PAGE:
The juvenile in this case was charged with delinquency by reason of unlawful possession of a firearm (G. L. c. 269, § 10 [a]) and receiving stolen property in excess of $250 (G. L. c. 266, § 60). A judge in the Juvenile Court allowed the juvenile's motion to suppress the firearm and certain statements he made to the police. The Commonwealth sought and obtained leave from a single justice of this court to pursue an interlocutory appeal from the suppression ruling. See Mass. R. Crim. P. 15 (a) (2), as appearing in 422 Mass. 1501 (1996). The Appeals Court reversed. Commonwealth v. Guthrie G., 66 Mass. App. Ct. 414 (2006). We granted the juvenile's application for further appellate review.
The essential facts are set forth in the Appeals Court's opinion. See id. at 415-416. The Appeals Court held that, given the exigent circumstances and public safety concerns, the police were warranted in asking the juvenile whether he had a gun without first giving Miranda warnings, id. at 416-417; that the police were further justified in asking to see the gun, id. at 417; that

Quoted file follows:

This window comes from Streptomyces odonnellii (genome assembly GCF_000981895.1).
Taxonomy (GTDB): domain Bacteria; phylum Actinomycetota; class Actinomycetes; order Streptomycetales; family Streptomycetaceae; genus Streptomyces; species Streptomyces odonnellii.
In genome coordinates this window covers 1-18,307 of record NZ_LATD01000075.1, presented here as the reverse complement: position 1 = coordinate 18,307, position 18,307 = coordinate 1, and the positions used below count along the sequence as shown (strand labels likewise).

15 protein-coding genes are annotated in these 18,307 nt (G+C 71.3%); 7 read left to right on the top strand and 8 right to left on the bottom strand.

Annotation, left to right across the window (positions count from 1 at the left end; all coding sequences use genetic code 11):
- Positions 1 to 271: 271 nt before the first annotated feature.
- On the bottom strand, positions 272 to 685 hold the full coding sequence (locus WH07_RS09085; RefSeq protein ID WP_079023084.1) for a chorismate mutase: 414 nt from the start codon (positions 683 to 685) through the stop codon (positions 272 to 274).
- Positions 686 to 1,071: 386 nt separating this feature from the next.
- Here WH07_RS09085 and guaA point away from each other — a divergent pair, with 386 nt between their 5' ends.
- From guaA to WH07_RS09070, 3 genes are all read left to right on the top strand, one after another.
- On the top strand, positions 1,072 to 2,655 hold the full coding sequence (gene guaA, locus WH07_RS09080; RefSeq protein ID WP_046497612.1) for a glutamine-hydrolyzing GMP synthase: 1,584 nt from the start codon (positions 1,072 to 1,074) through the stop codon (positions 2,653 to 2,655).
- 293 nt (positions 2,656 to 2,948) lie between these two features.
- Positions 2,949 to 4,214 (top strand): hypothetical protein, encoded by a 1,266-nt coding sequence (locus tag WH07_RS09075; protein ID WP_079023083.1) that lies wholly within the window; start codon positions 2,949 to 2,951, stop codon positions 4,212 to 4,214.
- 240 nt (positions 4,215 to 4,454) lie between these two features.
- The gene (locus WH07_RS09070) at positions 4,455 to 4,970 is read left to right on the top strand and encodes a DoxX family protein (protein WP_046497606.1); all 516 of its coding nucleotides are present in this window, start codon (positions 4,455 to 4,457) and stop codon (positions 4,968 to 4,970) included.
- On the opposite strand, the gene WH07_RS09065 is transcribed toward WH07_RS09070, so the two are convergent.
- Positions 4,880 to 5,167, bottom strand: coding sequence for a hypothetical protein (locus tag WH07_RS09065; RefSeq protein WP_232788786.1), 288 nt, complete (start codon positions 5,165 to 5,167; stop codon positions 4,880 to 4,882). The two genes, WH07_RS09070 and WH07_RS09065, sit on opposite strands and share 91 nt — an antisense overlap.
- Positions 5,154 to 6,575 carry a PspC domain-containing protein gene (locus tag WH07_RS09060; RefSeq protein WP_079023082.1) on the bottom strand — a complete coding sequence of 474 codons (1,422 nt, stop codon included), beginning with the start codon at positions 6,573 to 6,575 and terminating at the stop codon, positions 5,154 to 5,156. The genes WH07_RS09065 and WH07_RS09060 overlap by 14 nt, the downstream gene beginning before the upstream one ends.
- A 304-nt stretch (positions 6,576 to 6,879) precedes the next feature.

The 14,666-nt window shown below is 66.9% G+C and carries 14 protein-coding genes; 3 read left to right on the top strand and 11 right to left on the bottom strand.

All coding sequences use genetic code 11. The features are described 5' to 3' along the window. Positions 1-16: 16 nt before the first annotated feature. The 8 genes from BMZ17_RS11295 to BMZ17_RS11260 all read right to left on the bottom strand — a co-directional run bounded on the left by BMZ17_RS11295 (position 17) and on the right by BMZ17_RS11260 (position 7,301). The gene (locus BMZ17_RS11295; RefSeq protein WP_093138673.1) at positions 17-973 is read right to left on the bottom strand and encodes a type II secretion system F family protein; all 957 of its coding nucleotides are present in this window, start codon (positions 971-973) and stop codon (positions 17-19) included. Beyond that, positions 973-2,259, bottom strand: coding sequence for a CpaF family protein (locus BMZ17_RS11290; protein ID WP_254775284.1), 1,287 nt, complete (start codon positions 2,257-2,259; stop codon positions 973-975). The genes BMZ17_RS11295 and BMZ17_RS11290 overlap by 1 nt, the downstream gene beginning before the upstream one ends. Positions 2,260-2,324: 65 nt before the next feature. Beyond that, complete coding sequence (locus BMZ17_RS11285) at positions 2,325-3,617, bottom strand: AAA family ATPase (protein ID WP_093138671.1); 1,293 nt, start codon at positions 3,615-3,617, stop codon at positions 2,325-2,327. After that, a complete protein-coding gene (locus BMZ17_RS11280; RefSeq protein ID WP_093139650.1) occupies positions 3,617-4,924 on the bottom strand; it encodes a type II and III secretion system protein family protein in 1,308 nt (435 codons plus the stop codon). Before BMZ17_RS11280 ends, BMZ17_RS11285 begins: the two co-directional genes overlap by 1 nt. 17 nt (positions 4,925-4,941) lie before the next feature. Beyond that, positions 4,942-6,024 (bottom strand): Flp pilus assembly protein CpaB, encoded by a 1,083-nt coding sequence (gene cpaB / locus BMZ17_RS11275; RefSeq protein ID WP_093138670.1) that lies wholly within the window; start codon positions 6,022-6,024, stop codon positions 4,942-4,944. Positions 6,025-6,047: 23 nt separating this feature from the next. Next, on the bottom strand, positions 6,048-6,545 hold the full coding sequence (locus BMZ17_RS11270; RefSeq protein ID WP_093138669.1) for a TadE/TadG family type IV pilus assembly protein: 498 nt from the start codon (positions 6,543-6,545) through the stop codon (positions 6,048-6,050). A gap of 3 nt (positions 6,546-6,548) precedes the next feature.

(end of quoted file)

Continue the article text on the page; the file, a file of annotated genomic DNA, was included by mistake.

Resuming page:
the juvenile freely and voluntarily consented to producing the weapon, id. at 417-418; that there was no constitutional violation when the officers followed the juvenile to his bedroom, where he went to retrieve the weapon, id. at 418-419; and finally, that the juvenile was not deprived of a meaningful opportunity to consult with his father when questioned at the police station, id. at 419-420. [Note 1]
We agree with the Appeals Court's result for essentially the reasons articulated. Given the exigency and safety concerns, the officers were justified both in their initial questioning of the juvenile at his home and in following him to his bedroom when he went to get the gun. Nor was the juvenile denied an opportunity to confer with his parent before waiving his rights and answering questions at the police station.
The order allowing the juvenile's motion to suppress must therefore be reversed.
Susan L. Collins for the juvenile.
Carolyn A. Burbine, Assistant District Attorney, for the Commonwealth.
The following submitted briefs for amici curiae:
Lourdes M. Rosado & Marsha L. Levick, of Pennsylvania, for Juvenile Law Center & others.
Jane Larmon White, Committee for Public Counsel Services, for Committee for Public Counsel Services.
[Note 1] The dissent was of the view that the juvenile did not freely and voluntarily agree to produce the weapon, and that he did not have a meaningful opportunity to consult with his father at the station house. Id. at 421-431 (Duffly, J., dissenting).